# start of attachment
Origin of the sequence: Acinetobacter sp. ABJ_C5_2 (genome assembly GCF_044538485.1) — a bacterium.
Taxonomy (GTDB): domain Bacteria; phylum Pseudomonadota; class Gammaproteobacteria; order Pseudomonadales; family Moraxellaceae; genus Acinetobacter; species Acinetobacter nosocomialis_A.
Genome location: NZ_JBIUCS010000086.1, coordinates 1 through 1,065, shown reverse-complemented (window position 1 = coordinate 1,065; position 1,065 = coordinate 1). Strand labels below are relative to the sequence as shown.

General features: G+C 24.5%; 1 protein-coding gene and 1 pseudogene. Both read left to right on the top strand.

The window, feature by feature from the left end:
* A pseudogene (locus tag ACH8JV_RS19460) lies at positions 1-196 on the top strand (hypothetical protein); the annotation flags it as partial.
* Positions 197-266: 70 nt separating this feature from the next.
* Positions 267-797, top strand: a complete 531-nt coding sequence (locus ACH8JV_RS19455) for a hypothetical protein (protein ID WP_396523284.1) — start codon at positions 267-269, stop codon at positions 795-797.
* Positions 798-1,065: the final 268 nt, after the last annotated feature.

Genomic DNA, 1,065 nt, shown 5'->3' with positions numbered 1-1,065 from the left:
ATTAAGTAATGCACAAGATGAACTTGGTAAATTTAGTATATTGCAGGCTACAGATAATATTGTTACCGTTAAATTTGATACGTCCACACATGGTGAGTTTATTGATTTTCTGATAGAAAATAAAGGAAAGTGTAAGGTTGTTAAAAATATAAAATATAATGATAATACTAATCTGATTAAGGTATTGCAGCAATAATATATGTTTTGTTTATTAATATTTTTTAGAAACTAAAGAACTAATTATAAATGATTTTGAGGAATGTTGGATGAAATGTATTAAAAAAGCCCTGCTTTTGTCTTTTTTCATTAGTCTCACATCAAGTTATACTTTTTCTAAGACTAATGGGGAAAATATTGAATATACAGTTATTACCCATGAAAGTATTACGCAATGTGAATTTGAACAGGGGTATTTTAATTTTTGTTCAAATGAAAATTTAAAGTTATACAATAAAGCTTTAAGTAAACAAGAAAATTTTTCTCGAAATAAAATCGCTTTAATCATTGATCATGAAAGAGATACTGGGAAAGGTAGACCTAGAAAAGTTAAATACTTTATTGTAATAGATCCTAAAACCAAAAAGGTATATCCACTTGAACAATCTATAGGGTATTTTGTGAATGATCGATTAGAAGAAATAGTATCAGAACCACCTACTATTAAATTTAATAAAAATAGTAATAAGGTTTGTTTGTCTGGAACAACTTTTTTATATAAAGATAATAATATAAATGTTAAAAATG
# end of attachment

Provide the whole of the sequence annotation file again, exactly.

Origin of the sequence: Acinetobacter sp. ABJ_C5_2 (genome assembly GCF_044538485.1) — a bacterium.
Taxonomy (GTDB): domain Bacteria; phylum Pseudomonadota; class Gammaproteobacteria; order Pseudomonadales; family Moraxellaceae; genus Acinetobacter; species Acinetobacter nosocomialis_A.
Genome location: NZ_JBIUCS010000086.1, coordinates 1 through 1,065, shown reverse-complemented (window position 1 = coordinate 1,065; position 1,065 = coordinate 1). Strand labels below are relative to the sequence as shown.

General features: G+C 24.5%; 1 protein-coding gene and 1 pseudogene. Both read left to right on the top strand.

The window, feature by feature from the left end:
* A pseudogene (locus tag ACH8JV_RS19460) lies at positions 1-196 on the top strand (hypothetical protein); the annotation flags it as partial.
* Positions 197-266: 70 nt separating this feature from the next.
* Positions 267-797, top strand: a complete 531-nt coding sequence (locus ACH8JV_RS19455) for a hypothetical protein (protein ID WP_396523284.1) — start codon at positions 267-269, stop codon at positions 795-797.
* Positions 798-1,065: the final 268 nt, after the last annotated feature.

Genomic DNA, 1,065 nt, shown 5'->3' with positions numbered 1-1,065 from the left:
ATTAAGTAATGCACAAGATGAACTTGGTAAATTTAGTATATTGCAGGCTACAGATAATATTGTTACCGTTAAATTTGATACGTCCACACATGGTGAGTTTATTGATTTTCTGATAGAAAATAAAGGAAAGTGTAAGGTTGTTAAAAATATAAAATATAATGATAATACTAATCTGATTAAGGTATTGCAGCAATAATATATGTTTTGTTTATTAATATTTTTTAGAAACTAAAGAACTAATTATAAATGATTTTGAGGAATGTTGGATGAAATGTATTAAAAAAGCCCTGCTTTTGTCTTTTTTCATTAGTCTCACATCAAGTTATACTTTTTCTAAGACTAATGGGGAAAATATTGAATATACAGTTATTACCCATGAAAGTATTACGCAATGTGAATTTGAACAGGGGTATTTTAATTTTTGTTCAAATGAAAATTTAAAGTTATACAATAAAGCTTTAAGTAAACAAGAAAATTTTTCTCGAAATAAAATCGCTTTAATCATTGATCATGAAAGAGATACTGGGAAAGGTAGACCTAGAAAAGTTAAATACTTTATTGTAATAGATCCTAAAACCAAAAAGGTATATCCACTTGAACAATCTATAGGGTATTTTGTGAATGATCGATTAGAAGAAATAGTATCAGAACCACCTACTATTAAATTTAATAAAAATAGTAATAAGGTTTGTTTGTCTGGAACAACTTTTTTATATAAAGATAATAATATAAATGTTAAAAATG